I think to get great shots of GNS you have to learn how to dive with them so you can get into position and be at the right spot at the right time. I always have success with approaching them by moving in slowly with good control and move along as close to the bottom if not on the bottom as I can. I see far too many times people approaching GNS only a couple of feet off the bottom and seeing GNS turn away when I have been on the bottom shooting them for a few minutes. Bad bouyancy and swimming with the hands is a sure way of scaring them away. Also groups of divers is another sure way to scar them away. Some days they are not in the mood and doesnt matter what you do they move away from divers.

I often see that GNS have a pattern to which the move around. I think they get comfotable with an area and like doing laps around their favourite track so to speak. Often I have laid on the bottom and had particular shark swim by and racked up a few shots and then no sharks for a few minutes then followed by the same shark doing circle work. This is great when you find a nice comfortable spot as you can settle yourself down and not disturb the sharks as they are swimming by and you have already worked out your camera settings for the next series of shots. Most times they get comfortable with you being there and approach really close.

Seek out the Sharks which are really comfortable with you. You might come along a group of GNS and find that there are one or two in particular arnt bothered at all by your presense and you can approach them and swim along right next to them and take a whole series of shots without scaring them at all. I have had some of these sharks actually follow me around for most of the dive and have provided me with some excellent shots. Having this type of interaction provides one with an experience far more than just a simple dive with your camera and often or not reflects in the shots you take.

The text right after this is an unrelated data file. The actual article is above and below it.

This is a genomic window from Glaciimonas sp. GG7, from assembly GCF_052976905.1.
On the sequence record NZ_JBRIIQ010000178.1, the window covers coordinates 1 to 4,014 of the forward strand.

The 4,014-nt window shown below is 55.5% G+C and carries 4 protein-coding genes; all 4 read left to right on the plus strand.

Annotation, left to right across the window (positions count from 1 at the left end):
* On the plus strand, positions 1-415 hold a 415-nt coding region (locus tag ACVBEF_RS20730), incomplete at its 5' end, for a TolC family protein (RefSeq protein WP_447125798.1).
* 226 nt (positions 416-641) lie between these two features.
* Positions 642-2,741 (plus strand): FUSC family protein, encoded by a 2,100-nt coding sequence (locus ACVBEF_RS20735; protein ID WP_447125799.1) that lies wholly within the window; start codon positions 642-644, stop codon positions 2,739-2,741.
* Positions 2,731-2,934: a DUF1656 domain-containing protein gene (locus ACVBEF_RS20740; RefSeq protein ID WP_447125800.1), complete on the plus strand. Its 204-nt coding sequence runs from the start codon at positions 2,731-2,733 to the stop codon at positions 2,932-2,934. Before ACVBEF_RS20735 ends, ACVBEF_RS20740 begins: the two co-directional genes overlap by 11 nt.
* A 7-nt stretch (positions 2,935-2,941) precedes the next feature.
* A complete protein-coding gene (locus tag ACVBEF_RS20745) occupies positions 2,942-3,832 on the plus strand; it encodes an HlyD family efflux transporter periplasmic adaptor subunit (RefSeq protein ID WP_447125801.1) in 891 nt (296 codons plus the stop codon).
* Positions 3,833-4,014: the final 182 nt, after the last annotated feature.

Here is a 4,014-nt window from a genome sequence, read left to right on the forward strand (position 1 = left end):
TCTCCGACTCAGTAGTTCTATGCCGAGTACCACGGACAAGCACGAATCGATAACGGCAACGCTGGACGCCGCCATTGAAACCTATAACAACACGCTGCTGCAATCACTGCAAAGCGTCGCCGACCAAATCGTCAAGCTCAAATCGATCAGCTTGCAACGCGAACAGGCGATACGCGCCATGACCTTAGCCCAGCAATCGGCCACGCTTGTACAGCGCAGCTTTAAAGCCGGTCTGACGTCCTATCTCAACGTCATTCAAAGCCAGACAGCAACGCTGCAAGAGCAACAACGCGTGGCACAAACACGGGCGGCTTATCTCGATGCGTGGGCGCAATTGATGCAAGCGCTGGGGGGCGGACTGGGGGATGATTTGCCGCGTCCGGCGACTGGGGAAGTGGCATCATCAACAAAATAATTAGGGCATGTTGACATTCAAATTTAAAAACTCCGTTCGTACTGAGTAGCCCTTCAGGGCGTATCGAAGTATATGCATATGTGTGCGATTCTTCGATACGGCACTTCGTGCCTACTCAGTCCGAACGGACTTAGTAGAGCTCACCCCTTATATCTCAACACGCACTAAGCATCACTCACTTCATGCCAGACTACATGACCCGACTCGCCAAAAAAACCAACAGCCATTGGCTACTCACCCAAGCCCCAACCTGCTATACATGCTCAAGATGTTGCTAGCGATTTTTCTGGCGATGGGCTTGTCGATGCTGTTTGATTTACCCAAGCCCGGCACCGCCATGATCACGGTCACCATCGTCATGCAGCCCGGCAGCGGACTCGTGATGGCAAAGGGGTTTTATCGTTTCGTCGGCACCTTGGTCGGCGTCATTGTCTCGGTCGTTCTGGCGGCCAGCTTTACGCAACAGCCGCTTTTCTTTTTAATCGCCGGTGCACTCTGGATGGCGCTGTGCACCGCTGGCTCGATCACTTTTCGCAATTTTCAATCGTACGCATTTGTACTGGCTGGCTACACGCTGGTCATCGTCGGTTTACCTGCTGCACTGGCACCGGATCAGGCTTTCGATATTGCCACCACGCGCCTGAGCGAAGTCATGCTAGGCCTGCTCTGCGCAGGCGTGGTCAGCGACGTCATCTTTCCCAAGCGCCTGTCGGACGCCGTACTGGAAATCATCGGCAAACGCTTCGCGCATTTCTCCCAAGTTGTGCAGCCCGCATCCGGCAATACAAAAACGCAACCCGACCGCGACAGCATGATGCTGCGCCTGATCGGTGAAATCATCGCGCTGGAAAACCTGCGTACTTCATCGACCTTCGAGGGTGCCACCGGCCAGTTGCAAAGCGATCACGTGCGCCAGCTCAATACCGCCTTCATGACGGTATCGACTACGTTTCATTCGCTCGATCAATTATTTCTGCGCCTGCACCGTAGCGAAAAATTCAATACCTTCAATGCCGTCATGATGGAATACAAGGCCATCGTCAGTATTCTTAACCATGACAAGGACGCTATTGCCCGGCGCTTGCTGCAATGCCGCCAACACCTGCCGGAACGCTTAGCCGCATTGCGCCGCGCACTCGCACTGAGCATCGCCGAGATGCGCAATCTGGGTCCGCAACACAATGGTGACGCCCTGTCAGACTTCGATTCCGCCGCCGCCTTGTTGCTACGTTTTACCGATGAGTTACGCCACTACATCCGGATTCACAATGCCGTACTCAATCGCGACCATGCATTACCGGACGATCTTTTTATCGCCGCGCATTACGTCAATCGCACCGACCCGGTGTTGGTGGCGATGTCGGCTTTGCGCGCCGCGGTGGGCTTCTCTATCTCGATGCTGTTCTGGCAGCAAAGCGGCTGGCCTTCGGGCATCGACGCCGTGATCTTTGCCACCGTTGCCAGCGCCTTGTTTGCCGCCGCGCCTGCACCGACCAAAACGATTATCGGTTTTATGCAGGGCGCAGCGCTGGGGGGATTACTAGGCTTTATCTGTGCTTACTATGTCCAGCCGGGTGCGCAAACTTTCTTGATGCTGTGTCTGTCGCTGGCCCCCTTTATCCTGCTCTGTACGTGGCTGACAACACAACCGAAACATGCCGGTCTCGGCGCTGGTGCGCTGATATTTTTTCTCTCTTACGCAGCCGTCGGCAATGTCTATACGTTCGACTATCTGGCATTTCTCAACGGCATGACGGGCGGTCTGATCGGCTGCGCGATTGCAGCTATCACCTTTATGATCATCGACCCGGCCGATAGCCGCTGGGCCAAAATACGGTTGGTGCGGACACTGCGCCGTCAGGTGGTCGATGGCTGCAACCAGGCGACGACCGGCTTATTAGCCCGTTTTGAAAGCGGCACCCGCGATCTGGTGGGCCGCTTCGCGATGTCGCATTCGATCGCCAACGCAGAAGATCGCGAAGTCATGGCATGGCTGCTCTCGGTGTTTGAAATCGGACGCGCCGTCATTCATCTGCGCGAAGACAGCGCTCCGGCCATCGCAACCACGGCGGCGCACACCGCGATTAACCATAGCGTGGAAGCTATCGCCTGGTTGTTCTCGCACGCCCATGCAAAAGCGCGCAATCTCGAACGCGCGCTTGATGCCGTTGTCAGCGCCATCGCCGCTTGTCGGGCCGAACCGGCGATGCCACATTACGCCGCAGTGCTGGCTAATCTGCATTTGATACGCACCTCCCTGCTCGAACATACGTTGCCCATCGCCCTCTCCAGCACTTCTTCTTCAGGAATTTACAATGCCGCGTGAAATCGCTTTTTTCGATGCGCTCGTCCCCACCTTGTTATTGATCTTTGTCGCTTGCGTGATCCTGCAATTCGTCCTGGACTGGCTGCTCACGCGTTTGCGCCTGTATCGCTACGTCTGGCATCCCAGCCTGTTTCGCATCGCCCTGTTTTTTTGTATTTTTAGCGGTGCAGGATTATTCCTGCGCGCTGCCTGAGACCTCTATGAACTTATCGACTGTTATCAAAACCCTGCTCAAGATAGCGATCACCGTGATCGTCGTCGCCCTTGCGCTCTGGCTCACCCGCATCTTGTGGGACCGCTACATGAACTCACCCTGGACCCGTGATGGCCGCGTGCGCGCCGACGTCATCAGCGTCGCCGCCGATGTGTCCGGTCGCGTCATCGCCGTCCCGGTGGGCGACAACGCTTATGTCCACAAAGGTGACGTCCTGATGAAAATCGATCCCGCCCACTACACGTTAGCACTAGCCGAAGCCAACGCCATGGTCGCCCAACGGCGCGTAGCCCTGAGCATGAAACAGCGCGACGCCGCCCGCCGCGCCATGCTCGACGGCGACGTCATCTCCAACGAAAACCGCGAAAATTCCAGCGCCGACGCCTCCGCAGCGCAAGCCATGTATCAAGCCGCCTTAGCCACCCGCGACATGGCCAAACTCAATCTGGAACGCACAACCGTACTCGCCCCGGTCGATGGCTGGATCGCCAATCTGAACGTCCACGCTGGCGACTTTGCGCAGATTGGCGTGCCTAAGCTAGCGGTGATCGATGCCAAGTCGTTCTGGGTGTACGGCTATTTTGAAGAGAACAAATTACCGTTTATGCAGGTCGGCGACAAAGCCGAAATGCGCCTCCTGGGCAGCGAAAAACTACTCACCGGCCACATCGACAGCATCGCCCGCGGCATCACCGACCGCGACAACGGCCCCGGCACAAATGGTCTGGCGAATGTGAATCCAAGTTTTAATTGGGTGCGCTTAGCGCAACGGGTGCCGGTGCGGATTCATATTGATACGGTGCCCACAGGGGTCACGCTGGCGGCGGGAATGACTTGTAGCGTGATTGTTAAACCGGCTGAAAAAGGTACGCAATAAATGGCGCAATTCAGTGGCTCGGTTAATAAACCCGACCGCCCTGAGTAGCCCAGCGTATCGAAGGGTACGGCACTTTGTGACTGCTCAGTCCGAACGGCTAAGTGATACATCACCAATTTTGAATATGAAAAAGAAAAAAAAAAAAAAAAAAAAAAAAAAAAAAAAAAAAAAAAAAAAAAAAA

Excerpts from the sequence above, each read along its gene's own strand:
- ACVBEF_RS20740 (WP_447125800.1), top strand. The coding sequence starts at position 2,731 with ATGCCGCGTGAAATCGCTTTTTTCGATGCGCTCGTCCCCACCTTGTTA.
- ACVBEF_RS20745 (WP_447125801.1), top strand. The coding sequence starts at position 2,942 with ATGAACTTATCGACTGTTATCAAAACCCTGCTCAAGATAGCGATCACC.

Here a few shots of my many GNS which I like:


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Regards Mark
Nikon D7000 with Aquatica housing called "Deedee", Tokina 10-17,Nikkor 60mm, Nikkor 105mm, Sigma 17-70, Ikelite DS161

http://www.flickr.co...s/22898788@N04/

#7 tdpriest

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Posted 18 October 2010 - 11:52 AM

Mouths, teeth, movement and great angles on the action: very nice, Mark!

Tim

:)

Edited by tdpriest, 18 October 2010 - 11:53 AM.


#8 Bigeye Bubblefish

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Posted 18 February 2011 - 03:04 PM

Mark, your 3rd shot with the fishes schooling around the the nurse sharks is really stunning.

Is it a shot on your flickr stream?

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#9 Aussiebyron

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Posted 19 February 2011 - 06:47 AM

Hi Damien,

Yes it should be there somewhere. There are alot of really cool Grey Nurse with schooling fish shots from last year. I see if I can find some of the better examples.

Regards Mark
Nikon D7000 with Aquatica housing called "Deedee", Tokina 10-17,Nikkor 60mm, Nikkor 105mm, Sigma 17-70, Ikelite DS161

http://www.flickr.co...s/22898788@N04/

#10 Aussiebyron

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Posted 19 February 2011 - 07:19 AM

Posted Image
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Nikon D7000 with Aquatica housing called "Deedee", Tokina 10-17,Nikkor 60mm, Nikkor 105mm, Sigma 17-70, Ikelite DS161

http://www.flickr.co...s/22898788@N04/